On average the preferreds are expected to underperform the common because even with just a 5% growth rate the preferreds will be called within three years ~78% of the time and with a 10% rate the probability goes up to 90%. This is obviously not the complete picture: it also matters how much the preferreds underperform or outperform in the various scenario’s and how much risk they have. The following graph should provide some insight into this question. What you see here are average annualized returns weighted by the number of days before the preferreds are called.

The preferreds

While the preferreds are extremely low risk you are also not getting a great return. The reasons for this are: 1. the preferreds are trading above par, 2. when the preferreds are called NAV/share is diluted and 3. I’m assuming that after the conversion the common is still trading at a 10% discount. You do get an option on the discount of SPE shrinking with the preferreds because how valuable the conversion is depends on the discount of the common while the callable date depends on the underlying NAV.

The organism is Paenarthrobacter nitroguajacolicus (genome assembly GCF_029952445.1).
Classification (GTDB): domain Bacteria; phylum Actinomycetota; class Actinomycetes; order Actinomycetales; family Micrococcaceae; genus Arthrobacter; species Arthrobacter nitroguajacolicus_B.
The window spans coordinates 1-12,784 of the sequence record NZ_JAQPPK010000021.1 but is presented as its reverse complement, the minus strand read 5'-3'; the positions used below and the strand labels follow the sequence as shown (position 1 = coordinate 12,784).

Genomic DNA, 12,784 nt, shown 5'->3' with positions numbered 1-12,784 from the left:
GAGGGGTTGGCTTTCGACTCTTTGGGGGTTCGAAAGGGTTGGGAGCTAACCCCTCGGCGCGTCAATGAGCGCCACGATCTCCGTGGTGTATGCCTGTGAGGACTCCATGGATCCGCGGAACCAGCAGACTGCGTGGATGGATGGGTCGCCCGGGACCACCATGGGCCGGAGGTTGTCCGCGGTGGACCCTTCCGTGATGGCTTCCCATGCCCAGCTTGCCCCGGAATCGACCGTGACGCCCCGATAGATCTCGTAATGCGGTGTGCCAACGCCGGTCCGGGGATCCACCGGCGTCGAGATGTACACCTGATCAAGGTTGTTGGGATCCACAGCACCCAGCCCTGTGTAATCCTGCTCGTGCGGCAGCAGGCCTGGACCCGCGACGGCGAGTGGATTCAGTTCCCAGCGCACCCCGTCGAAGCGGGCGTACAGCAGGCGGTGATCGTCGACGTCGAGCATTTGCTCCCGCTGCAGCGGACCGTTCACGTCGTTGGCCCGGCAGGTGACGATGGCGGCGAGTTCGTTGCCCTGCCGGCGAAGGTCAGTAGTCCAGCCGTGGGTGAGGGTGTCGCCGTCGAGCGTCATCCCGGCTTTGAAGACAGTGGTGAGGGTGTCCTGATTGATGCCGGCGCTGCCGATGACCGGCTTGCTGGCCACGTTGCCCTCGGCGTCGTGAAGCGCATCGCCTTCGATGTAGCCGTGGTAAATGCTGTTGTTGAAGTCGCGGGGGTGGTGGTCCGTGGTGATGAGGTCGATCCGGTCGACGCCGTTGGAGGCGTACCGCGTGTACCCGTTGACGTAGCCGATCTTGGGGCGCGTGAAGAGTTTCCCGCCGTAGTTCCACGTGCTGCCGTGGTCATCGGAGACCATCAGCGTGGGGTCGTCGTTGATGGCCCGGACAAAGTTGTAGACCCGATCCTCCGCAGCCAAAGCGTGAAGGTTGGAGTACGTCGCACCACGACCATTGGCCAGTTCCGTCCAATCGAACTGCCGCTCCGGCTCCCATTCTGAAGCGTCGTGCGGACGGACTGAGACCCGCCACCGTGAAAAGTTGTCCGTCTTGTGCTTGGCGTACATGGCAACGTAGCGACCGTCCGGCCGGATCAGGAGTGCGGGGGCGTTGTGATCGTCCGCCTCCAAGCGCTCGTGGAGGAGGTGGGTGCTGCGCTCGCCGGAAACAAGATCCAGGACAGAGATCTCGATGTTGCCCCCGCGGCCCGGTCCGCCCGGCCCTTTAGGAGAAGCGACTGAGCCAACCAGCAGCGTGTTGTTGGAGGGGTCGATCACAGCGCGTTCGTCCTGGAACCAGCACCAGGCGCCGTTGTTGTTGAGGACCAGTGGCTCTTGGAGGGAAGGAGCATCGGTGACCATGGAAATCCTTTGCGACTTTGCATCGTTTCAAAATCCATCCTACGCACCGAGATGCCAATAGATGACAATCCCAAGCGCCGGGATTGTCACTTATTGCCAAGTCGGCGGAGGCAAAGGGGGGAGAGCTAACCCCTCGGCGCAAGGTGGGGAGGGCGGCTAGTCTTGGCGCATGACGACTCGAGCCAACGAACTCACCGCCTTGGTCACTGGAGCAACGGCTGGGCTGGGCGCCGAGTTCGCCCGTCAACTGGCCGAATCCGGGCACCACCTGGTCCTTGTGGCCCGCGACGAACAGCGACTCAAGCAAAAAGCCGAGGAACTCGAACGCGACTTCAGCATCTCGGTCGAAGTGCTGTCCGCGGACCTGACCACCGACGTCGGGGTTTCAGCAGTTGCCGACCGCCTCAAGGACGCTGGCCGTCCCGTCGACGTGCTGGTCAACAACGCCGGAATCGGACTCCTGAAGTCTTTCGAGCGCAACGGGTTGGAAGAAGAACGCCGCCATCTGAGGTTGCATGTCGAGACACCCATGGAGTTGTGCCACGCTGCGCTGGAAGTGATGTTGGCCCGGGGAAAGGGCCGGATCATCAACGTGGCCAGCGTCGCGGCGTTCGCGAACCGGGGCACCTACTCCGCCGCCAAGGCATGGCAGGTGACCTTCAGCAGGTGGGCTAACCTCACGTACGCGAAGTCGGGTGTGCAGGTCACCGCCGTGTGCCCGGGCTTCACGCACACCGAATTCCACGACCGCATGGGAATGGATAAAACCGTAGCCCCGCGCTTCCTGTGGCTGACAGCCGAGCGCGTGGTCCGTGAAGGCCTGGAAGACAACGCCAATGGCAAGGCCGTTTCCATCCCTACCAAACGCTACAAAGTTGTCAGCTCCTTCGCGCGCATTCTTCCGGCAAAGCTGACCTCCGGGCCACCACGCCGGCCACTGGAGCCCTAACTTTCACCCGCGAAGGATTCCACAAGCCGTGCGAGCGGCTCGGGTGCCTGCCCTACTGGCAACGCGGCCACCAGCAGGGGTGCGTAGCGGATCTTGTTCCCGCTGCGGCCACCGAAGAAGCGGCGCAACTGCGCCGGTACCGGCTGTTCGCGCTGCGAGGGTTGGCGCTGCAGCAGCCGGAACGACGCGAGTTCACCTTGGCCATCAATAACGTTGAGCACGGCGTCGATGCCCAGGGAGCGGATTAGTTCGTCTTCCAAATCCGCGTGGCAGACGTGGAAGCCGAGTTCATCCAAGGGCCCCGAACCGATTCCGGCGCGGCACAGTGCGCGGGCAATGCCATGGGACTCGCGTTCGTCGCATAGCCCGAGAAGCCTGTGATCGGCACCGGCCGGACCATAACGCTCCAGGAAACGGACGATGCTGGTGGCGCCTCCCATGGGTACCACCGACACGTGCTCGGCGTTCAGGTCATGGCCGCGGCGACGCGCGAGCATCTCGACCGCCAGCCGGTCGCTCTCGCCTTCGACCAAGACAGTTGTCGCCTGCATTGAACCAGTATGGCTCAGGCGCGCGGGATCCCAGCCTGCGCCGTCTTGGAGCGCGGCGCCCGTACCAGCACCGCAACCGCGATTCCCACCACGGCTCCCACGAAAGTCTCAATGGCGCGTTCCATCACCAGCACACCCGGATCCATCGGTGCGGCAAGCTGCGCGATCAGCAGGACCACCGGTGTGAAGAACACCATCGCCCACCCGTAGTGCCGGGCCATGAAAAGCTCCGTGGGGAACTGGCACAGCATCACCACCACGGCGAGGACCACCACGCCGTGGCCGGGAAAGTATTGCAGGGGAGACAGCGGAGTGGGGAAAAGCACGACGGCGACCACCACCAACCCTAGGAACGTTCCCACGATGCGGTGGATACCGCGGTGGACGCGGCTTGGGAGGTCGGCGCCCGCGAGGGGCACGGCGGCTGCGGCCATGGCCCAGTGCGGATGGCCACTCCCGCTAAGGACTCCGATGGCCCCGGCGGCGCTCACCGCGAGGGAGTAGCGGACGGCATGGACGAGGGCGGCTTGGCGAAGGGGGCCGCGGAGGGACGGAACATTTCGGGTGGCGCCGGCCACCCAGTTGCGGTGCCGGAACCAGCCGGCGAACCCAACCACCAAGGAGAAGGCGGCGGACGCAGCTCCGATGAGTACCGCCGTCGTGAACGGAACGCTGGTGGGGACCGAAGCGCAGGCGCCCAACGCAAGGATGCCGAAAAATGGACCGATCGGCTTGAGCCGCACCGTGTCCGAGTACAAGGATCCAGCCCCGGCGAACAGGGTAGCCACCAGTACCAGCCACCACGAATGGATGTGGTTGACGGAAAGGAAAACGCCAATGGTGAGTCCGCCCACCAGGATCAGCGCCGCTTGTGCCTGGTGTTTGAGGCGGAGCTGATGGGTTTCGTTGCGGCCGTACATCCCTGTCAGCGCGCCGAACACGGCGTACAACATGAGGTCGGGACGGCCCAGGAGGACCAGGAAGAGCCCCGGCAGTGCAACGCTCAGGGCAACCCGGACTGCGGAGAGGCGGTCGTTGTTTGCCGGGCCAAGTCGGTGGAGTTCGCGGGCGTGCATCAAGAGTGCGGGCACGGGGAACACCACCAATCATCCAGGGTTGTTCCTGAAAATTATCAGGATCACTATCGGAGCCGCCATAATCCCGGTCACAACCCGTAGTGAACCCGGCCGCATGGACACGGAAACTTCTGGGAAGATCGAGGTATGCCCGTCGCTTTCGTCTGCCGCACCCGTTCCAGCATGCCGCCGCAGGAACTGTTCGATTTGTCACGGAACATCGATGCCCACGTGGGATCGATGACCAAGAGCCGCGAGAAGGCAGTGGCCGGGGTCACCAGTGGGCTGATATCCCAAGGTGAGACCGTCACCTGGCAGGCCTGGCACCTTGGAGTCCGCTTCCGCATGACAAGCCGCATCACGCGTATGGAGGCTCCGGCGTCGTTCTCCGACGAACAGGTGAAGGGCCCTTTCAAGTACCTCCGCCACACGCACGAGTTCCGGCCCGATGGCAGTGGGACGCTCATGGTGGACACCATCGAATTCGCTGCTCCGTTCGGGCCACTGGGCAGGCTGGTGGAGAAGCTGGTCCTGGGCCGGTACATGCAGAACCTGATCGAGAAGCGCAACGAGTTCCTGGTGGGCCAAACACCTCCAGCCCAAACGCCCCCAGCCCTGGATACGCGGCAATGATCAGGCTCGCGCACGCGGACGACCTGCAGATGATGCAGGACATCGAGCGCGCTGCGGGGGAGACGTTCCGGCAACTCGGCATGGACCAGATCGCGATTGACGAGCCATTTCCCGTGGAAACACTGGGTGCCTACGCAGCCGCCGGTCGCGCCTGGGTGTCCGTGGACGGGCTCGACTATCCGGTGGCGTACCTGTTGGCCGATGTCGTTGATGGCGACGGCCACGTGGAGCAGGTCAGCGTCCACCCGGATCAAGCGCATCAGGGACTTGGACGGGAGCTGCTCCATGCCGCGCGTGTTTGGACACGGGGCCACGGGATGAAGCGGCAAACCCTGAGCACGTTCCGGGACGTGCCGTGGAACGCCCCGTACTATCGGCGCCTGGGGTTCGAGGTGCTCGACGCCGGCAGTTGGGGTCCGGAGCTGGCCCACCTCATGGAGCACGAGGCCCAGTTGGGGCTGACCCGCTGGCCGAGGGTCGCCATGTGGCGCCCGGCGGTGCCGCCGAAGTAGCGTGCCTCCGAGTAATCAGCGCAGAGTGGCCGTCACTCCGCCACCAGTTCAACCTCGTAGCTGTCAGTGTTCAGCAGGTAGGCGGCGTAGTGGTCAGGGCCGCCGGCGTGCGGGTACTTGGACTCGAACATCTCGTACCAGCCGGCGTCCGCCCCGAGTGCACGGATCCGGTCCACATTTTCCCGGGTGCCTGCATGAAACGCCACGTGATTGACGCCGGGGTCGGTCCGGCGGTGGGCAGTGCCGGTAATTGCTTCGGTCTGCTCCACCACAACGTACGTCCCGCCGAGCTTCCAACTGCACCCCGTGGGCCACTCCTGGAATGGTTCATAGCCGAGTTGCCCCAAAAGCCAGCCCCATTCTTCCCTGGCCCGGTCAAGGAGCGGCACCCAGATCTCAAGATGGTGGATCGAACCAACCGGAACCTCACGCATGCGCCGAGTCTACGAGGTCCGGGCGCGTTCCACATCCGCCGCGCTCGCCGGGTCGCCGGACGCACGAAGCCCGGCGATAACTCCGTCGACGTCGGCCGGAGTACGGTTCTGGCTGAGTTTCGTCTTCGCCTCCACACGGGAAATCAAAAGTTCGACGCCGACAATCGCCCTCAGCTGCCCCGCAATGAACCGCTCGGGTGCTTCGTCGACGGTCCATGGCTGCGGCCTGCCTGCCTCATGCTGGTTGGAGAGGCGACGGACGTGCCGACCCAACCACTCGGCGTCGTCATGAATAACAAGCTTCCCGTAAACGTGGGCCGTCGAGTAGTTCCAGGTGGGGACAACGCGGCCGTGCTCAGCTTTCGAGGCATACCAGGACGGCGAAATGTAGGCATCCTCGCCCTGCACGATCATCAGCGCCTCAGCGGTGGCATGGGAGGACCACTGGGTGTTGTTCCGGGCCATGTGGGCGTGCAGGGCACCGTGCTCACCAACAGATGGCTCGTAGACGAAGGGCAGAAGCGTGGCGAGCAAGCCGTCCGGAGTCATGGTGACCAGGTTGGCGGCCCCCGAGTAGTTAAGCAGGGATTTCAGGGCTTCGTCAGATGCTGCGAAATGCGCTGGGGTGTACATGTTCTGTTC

I do think that relatively speaking the preferreds are a good deal. There is a huge amount of excess collateral, and if this would be rated it probably deserves an AAA-rating. And a return of >2% a year for debt with a maturity below five year, and most likely around one year is a good deal. And you do get an option on the discount shrinking as well. I just don’t find it attractive from an absolute return perspective.

The common

One thing about the returns of the common in the above graph that should catch your attention is that the weighted average IRR is lower than the underlying growth rate. For returns below 3% this is logical: here the assets don’t return enough to service the dividends for the preferreds, so you do have leverage to the downside.